Dwight achieves peak Dwight in Stress Relief and his performance arguably carries the episode. Rainn Wilson brings us two iconic moments of television in a single brilliant run: Dwight’s fire drill and his Silence of the Lambs moment during CPR training. The two-parter also aired post-Super Bowl, so we got a ton of special guest stars (Jack Black, Jessica Alba, Cloris Leachman) via the unlicensed movie Andy, Pam, and Jim watch. Top it all off with Michael’s self-inflicted roast, and you can see why Stress Relief made the list. The exercise provides plenty of hilarious moments, although a few dead scenes also remind us that The Office often shines brightest in its typical 22 -minute format. Boom! Roasted. Not really though, because it’s still a great pair of episodes.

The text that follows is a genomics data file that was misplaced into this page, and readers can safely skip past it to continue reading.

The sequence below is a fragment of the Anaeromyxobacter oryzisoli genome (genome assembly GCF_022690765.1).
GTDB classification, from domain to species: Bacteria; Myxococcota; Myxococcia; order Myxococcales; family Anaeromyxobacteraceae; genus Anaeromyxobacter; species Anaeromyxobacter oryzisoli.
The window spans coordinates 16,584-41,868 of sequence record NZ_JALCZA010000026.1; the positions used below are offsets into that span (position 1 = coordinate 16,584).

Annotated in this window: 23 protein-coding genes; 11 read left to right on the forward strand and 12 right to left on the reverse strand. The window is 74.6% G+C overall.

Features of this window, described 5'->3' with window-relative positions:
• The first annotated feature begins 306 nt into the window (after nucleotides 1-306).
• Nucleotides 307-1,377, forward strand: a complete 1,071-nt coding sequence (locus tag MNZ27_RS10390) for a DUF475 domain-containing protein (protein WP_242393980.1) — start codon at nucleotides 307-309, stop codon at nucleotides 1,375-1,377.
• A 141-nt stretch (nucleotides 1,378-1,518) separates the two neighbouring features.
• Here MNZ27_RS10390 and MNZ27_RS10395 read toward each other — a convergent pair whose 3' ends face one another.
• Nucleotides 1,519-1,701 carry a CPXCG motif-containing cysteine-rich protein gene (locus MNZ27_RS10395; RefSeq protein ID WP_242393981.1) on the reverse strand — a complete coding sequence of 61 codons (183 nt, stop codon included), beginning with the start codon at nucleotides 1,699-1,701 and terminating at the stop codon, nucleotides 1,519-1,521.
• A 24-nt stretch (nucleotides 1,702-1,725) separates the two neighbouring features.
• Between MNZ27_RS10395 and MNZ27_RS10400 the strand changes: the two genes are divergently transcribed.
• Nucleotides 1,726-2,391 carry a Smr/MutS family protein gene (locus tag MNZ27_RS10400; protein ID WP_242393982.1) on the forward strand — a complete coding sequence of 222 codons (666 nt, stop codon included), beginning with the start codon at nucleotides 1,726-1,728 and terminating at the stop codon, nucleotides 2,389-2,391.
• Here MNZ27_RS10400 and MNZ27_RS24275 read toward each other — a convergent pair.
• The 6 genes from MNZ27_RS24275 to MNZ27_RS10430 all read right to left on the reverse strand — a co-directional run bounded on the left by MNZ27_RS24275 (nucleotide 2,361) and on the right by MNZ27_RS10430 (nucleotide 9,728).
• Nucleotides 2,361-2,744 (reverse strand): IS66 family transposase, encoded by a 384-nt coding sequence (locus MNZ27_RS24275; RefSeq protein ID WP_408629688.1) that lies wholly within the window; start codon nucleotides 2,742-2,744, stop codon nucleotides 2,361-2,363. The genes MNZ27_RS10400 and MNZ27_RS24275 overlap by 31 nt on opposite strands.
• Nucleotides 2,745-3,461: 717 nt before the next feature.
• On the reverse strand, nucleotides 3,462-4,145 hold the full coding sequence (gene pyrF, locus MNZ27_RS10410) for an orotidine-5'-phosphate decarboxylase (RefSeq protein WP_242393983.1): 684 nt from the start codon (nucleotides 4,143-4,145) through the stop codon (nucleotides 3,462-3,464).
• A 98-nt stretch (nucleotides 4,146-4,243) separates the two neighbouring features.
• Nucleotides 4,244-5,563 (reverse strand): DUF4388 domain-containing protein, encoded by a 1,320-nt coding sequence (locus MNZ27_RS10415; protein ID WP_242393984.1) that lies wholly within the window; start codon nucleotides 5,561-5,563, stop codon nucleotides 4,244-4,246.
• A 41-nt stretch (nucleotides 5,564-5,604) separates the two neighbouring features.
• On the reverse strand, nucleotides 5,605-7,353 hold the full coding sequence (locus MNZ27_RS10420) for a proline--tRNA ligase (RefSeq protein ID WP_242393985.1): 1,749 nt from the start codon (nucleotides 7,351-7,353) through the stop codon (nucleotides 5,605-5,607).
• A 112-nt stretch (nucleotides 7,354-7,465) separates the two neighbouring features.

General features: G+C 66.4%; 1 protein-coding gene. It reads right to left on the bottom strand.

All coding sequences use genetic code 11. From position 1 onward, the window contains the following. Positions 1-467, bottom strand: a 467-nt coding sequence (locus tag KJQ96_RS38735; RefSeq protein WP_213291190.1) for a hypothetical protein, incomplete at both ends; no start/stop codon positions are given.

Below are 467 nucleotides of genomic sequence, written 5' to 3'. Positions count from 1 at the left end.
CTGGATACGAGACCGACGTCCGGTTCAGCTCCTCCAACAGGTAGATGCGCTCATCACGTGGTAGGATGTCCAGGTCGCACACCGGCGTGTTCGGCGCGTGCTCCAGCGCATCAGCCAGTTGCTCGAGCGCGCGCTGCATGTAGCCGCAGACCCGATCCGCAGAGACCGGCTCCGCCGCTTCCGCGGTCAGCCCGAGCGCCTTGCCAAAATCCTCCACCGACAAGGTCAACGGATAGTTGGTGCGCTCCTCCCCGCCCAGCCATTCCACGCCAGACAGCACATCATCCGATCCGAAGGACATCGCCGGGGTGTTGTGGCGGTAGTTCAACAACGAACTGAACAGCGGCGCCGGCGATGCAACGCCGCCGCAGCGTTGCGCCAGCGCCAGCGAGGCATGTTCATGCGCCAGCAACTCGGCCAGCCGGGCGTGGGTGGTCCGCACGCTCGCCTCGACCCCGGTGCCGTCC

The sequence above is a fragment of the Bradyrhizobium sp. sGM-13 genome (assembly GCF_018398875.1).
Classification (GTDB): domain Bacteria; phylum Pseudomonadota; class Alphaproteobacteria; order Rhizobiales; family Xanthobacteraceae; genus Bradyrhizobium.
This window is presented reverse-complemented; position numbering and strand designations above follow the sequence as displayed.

20. Michael Scott Paper Company
This episode makes the list if for no other reason than its very first line: “It’s Britney, bitch,” said over a Lady Gaga song blaring from Michael’s Sebring with the top down in Scranton, Pennsylvania. Smack in the middle of the “Michael versus Idris Elba” arc, Michael Scott Paper Company gifted us with a comedy dynamic we wouldn’t get much of otherwise…the unique mix of Michael’s idiocy, Pam’s confused ambition, and Ryan’s bottomless shittiness crammed into a closet and forced to function as a comedy trio without the characters they’re more used to bouncing off of. The result is a whole new vibe, some amazing stunts involving cheese-balls, Pam’s first paper sale, and the revelation that Erin’s first name is actually Kelly (let us never speak of it again).
19. The Return